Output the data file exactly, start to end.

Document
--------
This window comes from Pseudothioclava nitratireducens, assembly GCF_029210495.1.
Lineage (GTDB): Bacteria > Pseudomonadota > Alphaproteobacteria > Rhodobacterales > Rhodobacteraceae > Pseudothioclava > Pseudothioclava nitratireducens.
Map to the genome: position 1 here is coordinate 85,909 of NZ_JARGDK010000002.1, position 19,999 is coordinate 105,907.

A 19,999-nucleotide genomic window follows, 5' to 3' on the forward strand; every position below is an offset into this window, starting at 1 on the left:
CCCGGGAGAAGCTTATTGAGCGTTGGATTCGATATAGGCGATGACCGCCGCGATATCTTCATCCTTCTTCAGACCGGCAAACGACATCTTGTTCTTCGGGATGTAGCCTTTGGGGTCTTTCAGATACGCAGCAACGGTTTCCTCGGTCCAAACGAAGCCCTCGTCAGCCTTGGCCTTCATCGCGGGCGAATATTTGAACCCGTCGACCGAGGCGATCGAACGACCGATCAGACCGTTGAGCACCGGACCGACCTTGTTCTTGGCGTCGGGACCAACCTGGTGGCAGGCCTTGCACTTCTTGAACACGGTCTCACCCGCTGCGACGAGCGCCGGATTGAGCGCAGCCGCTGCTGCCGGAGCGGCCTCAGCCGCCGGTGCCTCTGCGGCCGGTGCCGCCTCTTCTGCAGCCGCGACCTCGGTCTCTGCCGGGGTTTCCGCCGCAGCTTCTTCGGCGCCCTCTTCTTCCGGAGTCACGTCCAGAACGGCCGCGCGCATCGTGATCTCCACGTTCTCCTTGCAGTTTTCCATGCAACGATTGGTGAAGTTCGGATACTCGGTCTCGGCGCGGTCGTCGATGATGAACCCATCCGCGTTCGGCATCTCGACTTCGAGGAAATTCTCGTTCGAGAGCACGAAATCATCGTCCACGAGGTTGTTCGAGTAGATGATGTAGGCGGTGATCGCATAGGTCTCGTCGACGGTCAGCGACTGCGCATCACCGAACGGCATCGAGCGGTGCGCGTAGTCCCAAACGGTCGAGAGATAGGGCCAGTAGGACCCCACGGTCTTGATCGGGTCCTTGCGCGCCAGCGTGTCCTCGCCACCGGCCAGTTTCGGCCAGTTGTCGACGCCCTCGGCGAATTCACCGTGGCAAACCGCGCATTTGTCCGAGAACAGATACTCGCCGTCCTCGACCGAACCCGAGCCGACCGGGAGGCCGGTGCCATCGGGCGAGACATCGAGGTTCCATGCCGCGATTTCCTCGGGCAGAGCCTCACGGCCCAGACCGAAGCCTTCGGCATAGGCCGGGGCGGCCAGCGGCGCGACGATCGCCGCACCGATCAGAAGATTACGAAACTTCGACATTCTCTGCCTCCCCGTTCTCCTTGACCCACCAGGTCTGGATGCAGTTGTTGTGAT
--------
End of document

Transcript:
This window comes from Pseudothioclava nitratireducens, assembly GCF_029210495.1.
Lineage (GTDB): Bacteria > Pseudomonadota > Alphaproteobacteria > Rhodobacterales > Rhodobacteraceae > Pseudothioclava > Pseudothioclava nitratireducens.
Map to the genome: position 1 here is coordinate 85,909 of NZ_JARGDK010000002.1, position 19,999 is coordinate 105,907.

A 19,999-nucleotide genomic window follows, 5' to 3' on the forward strand; every position below is an offset into this window, starting at 1 on the left:
CCCGGGAGAAGCTTATTGAGCGTTGGATTCGATATAGGCGATGACCGCCGCGATATCTTCATCCTTCTTCAGACCGGCAAACGACATCTTGTTCTTCGGGATGTAGCCTTTGGGGTCTTTCAGATACGCAGCAACGGTTTCCTCGGTCCAAACGAAGCCCTCGTCAGCCTTGGCCTTCATCGCGGGCGAATATTTGAACCCGTCGACCGAGGCGATCGAACGACCGATCAGACCGTTGAGCACCGGACCGACCTTGTTCTTGGCGTCGGGACCAACCTGGTGGCAGGCCTTGCACTTCTTGAACACGGTCTCACCCGCTGCGACGAGCGCCGGATTGAGCGCAGCCGCTGCTGCCGGAGCGGCCTCAGCCGCCGGTGCCTCTGCGGCCGGTGCCGCCTCTTCTGCAGCCGCGACCTCGGTCTCTGCCGGGGTTTCCGCCGCAGCTTCTTCGGCGCCCTCTTCTTCCGGAGTCACGTCCAGAACGGCCGCGCGCATCGTGATCTCCACGTTCTCCTTGCAGTTTTCCATGCAACGATTGGTGAAGTTCGGATACTCGGTCTCGGCGCGGTCGTCGATGATGAACCCATCCGCGTTCGGCATCTCGACTTCGAGGAAATTCTCGTTCGAGAGCACGAAATCATCGTCCACGAGGTTGTTCGAGTAGATGATGTAGGCGGTGATCGCATAGGTCTCGTCGACGGTCAGCGACTGCGCATCACCGAACGGCATCGAGCGGTGCGCGTAGTCCCAAACGGTCGAGAGATAGGGCCAGTAGGACCCCACGGTCTTGATCGGGTCCTTGCGCGCCAGCGTGTCCTCGCCACCGGCCAGTTTCGGCCAGTTGTCGACGCCCTCGGCGAATTCACCGTGGCAAACCGCGCATTTGTCCGAGAACAGATACTCGCCGTCCTCGACCGAACCCGAGCCGACCGGGAGGCCGGTGCCATCGGGCGAGACATCGAGGTTCCATGCCGCGATTTCCTCGGGCAGAGCCTCACGGCCCAGACCGAAGCCTTCGGCATAGGCCGGGGCGGCCAGCGGCGCGACGATCGCCGCACCGATCAGAAGATTACGAAACTTCGACATTCTCTGCCTCCCCGTTCTCCTTGACCCACCAGGTCTGGATGCAGTTGTTGTGAT